Hawthorne, Santoso and Harte are all kicking with confidence in practice right now. Any of the three could take that first kick against UNLV on Aug. 29.

What They're Saying - Aug. 7

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Full pads, almost full go (GopherSports.com)

AUDIO: Kill l Christenson

Damien Wilson looking to earn that spot at middle linebacker (Star Tribune)

Ra'Shede Hageman ranked the 15th best player in the Big Ten (ESPN.com)

Buy tickets! (MyGopherSports.com)

One word keeps coming up to describe the secondary and it is "athletic" (Minnesota Daily)

Josh Campion's journey to becoming a Gopher (Pioneer Press)

Gophers to keep an eye on (CBSSports.com)

Harbison working his way back (1500ESPN.com)

Wideouts do not have a lot of experience, but there is a lot of competition (FSN)







#22 Days Until Gopher Football

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Go Gophers! Tyrone Carter and Laurence Maroney
Go Gophers!

Buy Tickets for Gophers-UNLV (8/29)

No. 22 has been one of the best numbers in Minnesota football history, as Tyrone Carter and Laurence Maroney are among those to have worn it. With 22 days remaining before the season opener, we look back on the careers of a pair of Gopher greats.

Carter, a safety for the Gophers from 1996 to 1999, has collected a lot of hardware over the years. He won the 1999 Jim Thorpe Award as the best defensive back in the country, and was a First Team All-American as a junior and senior.

An M Club Hall of Famer, Carter holds the school record for career tackles with 528. His junior (158), senior (144) and sophomore (143) seasons rank third, tied for sixth and eighth, respectively. Carter set a record with two fumble returns for touchdowns in his third college game, against Syracuse in 1996.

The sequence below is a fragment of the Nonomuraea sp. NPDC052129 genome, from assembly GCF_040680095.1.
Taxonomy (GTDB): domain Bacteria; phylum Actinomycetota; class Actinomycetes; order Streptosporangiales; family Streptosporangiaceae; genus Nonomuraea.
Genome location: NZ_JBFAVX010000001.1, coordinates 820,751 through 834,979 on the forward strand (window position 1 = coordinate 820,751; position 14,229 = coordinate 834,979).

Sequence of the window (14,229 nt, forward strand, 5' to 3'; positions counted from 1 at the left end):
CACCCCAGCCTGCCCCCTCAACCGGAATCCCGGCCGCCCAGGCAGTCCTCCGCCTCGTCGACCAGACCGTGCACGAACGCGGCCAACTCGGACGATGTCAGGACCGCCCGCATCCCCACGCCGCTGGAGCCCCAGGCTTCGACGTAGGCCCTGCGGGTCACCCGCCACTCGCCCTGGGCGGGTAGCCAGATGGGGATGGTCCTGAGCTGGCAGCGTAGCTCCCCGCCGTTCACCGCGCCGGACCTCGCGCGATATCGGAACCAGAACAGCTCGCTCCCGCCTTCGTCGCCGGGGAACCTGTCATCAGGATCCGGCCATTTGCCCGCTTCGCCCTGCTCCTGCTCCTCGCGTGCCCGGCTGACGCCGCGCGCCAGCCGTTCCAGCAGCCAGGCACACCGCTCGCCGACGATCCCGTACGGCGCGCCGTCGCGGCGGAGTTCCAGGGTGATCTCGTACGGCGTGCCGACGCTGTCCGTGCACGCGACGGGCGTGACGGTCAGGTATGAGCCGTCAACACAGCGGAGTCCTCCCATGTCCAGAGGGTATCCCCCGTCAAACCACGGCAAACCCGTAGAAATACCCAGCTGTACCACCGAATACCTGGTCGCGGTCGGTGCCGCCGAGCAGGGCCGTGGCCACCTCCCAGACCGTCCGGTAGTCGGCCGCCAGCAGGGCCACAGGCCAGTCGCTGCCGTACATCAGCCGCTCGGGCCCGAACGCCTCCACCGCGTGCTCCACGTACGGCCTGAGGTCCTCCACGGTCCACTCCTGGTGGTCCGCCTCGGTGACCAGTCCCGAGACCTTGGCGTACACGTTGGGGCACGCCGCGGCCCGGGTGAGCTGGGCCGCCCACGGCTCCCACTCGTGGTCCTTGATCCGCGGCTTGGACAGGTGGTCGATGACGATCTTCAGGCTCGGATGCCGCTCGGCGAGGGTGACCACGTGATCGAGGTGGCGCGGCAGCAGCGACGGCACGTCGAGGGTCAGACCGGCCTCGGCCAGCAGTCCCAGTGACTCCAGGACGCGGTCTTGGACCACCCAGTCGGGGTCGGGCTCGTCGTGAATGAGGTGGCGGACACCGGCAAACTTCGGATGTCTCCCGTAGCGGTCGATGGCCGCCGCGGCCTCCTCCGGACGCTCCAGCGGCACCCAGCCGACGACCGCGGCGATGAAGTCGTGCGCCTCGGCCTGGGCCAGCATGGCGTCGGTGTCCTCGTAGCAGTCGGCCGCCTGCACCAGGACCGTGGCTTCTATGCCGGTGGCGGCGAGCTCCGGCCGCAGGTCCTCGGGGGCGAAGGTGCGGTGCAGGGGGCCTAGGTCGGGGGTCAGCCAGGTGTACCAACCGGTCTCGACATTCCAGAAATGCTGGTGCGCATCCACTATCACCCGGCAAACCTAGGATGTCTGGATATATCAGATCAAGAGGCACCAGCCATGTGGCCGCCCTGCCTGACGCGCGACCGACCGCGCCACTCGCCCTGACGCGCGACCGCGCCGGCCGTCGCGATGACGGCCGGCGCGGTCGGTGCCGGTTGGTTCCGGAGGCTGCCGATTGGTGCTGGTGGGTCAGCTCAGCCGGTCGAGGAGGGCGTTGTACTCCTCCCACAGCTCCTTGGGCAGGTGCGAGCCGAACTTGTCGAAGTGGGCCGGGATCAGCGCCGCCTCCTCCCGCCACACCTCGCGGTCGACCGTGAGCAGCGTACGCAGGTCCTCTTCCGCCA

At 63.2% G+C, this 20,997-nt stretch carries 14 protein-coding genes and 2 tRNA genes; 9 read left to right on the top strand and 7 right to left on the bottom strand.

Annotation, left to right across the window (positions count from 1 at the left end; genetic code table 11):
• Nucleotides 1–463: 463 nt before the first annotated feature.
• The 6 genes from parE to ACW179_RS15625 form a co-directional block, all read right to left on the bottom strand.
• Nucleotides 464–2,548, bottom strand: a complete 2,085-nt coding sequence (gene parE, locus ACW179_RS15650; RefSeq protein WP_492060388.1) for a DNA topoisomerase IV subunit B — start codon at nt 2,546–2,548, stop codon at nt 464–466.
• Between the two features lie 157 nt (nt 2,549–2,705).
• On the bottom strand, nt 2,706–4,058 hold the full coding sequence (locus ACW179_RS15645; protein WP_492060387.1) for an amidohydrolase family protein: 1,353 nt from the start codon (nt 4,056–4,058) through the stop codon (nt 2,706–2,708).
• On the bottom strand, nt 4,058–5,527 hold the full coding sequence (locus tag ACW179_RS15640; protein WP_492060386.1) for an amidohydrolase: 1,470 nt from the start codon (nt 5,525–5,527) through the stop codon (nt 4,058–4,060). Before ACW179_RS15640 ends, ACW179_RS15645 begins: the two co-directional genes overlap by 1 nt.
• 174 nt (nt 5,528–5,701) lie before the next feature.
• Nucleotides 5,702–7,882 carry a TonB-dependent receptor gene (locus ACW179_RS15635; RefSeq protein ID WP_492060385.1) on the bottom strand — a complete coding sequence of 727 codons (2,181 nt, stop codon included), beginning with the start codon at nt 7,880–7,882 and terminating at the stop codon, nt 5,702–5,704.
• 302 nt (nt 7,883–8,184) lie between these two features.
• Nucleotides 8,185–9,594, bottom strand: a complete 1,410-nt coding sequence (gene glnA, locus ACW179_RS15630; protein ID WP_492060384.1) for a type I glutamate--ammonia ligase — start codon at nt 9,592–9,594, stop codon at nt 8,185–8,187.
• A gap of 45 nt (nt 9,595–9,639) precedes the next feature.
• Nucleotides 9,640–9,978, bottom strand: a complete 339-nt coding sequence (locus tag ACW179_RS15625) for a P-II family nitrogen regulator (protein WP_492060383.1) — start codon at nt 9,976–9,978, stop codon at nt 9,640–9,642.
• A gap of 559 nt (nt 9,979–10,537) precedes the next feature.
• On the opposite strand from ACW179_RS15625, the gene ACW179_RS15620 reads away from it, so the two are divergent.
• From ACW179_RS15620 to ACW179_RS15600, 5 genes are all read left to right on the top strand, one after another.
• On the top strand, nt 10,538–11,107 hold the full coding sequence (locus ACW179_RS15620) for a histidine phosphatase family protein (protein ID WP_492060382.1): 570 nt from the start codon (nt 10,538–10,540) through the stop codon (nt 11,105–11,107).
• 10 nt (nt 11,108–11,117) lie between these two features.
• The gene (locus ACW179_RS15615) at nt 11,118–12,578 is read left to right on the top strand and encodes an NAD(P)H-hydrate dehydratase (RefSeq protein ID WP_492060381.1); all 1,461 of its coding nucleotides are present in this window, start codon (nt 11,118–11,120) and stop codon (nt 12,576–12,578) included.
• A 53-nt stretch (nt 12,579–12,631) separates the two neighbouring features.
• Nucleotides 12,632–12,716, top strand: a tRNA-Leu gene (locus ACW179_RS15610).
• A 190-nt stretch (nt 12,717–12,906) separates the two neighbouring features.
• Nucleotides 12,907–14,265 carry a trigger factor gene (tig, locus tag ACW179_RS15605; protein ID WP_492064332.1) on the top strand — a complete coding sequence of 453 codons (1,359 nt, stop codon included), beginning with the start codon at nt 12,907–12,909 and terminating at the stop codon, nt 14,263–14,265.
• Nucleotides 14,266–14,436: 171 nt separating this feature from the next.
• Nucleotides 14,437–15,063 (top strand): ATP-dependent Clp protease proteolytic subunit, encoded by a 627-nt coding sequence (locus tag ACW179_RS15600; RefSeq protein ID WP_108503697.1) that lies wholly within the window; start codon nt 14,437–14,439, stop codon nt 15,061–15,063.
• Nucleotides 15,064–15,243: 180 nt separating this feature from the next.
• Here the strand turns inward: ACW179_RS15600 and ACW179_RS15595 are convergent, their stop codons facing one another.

After his senior season, during which he was a team captain, Carter was drafted by the Minnesota Vikings in the fourth round. He went on to win two Super Bowl rings with the Pittsburgh Steelers in 2005 and 2008. Carter is now retired from the NFL and remains connected to the Gopher football program.

A few years after Carter's departure from the U, Maroney arrived and took on No. 22. Like Carter, Maroney made an immediate impact. Sharing carries with Marion Barber III, the running back set a Minnesota freshman record with 10 rushing touchdowns in 2003.

Maroney's season rushing totals increased each year, and he ranks second all-time with 3,933 career yards in three seasons. His 2005 total of 1,464 yards as a junior is a season record. He rushed for 100-plus yards 21 times. His three games of 200 yards or more put him in a tie for a school record. Maroney rattled off a record-setting streak of seven consecutive 100-yard games from 2003 to 2004.

Maroney and Barber rushed for 100 yards in the same game eight times during their two seasons together. They helped run the Gophers into bowl appearances in both 2003 and 2004, and Maroney also played in a bowl game in 2005. Against Wisconsin in 2005, Maroney rattled off a 93-yard run, the second-longest in school history.

A two-time All-Big Ten First Team selection, Maroney was also named a First Team All-American by Rivals.com in 2005. He left for the NFL Draft after his junior year, and went to the New England Patriots in the first round. Maroney spent four seasons in New England, and played for the Denver Broncos in 2010.

Gophers Put on the Pads

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The Gophers are still only playing against themselves in practice, but they took another step closer to the real thing on Tuesday. The fifth practice of fall camp was their first wearing full pads.

Some Gophers said they felt a different atmosphere wearing full equipment. For others, it was not as much of a change.

"We've been in shells the last two days, so it's really not a huge difference," running back Donnell Kirkwood said. "We have pants on, but it's still 'thud.' We're not going full."

Kirkwood looks forward to the first practice when plays will be allowed to continue until an actual tackle.

"When that day comes, the level of excitement increases. It's more of a competition when you get to go full out."